Aservice provider@ means

(a) an entity offering the transmission, routing, or providing of connections for digital on-line communications, between or among points specified by a user, of material of the user= choosing, without modification to the content of the material sent or received;

(b) a provider of on-line services or network access, or the operator of facilities therefor, and includes an entity described in (a).

 

Institutional Exception from Liability

As one aspect of their roles as service providers, educational institutions and libraries provide students, staff, teachers, and patrons with access to self-serve computers linked to the Internet. Section 30.3 of the Copyright Act provides educational institutions, libraries, archives, and museums with an exemption from liability, under certain conditions, for any infringements committed by persons using self-serve photocopiers in their institutions. Because this exemption applies only to reprographic reproduction, and because some of the conditions attached to the exemption could not apply to reproduction of on-line works and other subject-matter - such as the requirement for licensing, since no collective represents all the rights holders in the digital world - a new technology-neutral exemption is required to cover the use of computers and similar devices furnished by institutions for students, staff, teachers, and patrons.

Recommendation:

Section 30.3 of the Copyright Act should be amended to exempt an educational institution, library, archive, or museum from liability for infringement of copyright where:

(a) a copy of a work or other subject-matter is made using a computer or similar device;

(b) the computer or similar device is installed by or with the approval of the educational institution, library, archive, or museum, on its premises, for use by students, instructors, or staff at the educational institution, or by persons using the library, archive, or museum; and

(c) the educational institution, library, archive, or museum makes reasonable efforts to inform students, instructors, staff, and patrons about copyright law and warns them against copyright infringement.

Hosting

One of the key functions of service providers is to host content, such as the web pages of subscribers, over which the service provider exercises no control. It is impossible, in practice, to monitor or screen the activities of users of network services. On this basis, service providers need legal protection against liability for the content of web sites hosted on their servers.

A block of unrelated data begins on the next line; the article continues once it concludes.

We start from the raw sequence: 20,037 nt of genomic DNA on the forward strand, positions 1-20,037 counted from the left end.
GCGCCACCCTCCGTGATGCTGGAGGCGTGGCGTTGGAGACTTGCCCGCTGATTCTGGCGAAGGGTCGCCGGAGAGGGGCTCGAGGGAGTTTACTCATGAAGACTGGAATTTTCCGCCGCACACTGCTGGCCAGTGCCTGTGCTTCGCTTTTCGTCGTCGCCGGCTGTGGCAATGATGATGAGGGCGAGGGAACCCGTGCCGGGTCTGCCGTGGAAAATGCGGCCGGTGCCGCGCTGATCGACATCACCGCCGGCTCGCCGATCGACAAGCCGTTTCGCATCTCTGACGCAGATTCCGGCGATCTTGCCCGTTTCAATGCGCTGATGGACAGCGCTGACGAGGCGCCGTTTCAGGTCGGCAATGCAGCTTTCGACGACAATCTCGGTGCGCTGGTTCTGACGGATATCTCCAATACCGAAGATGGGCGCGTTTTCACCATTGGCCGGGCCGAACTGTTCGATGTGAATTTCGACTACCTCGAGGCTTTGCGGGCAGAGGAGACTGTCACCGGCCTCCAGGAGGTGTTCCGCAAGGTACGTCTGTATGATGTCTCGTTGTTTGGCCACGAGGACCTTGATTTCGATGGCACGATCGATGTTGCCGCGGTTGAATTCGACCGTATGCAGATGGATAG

In addition, in light of the impossibility in practice of monitoring or screening the activities of users of network services, educational institutions, libraries, archives, and museums acting as service providers should have no obligation to monitor what they transmit or to seek facts or circumstances indicating illegal activity. Our recommendation in this regard is based on Article 15(1) of the European Union's Directive on Electronic Commerce. The European Union's approach is preferred over that of the United States. However, there should not be a provision relating to temporary surveillance activities, as is proposed in Article 15(2) of the European Union's Directive on Electronic Commerce.

We recognize, however, that the exemption from liability for service providers cannot be open-ended. The Digital Issues paper notes that the U.S. has implemented detailed notice and take-down provisions in its Digital Millennium Copyright Act, while the European Union has instead required service providers to Aact expeditiously@ to remove infringing material from their subscriber sites once they have become Aaware@ of the existence of such materials. We support the introduction of hybrid system that is less administratively complex than the regime set out in the Digital Millennium Copyright Act. Such a system would have to ensure that service providers are not held liable for taking reasonable time to assess the validity of a claim by a rights holder that hosted materials are infringing. Similarly, a service provider should be insulated from claims for damages by those who have been forced to remove hosted materials because of a good faith belief by the service provider that the hosted materials may have infringed copyright.

Recommendation:

The Copyright Act should be amended to permit a service provider to store a work or other subject-matter whose content is provided by, and stored at the request of, a recipient of the service as long as:

(a) the service provider does not have knowledge that the activity is infringing;

(b) the service provider is not aware of facts or circumstances from which infringing activity is apparent; and

(c) the service provider, upon obtaining knowledge or awareness that the activity is alleged to be infringing, investigates the activity, and if it determines that the activity may be an infringement, acts expeditiously to remove or disable access to the information.

A service provider should be under no obligation to monitor content provided by, and stored at the request of, a recipient of its service, nor be required to seek facts or circumstances indicating infringing activity.

Temporary Copying

As discussed earlier in these comments, a service provider would be unable to carry out one of its primary functions if it could not effect the reproductions required to complete normal Internet communications. The Digital Issues paper suggests that one of the key issues yet to be addressed is which transmissions, however transient, result in a reproduction and the creation of a copy for the purposes of the Copyright Act. AUCC believes that even if temporary copies made by service providers are deemed to be reproductions for the purpose of the Copyright Act, there should be no liability for a service provider when its makes temporary copies in the course of the technical process of communicating a work or other subject-matter on a communications network, including the Internet.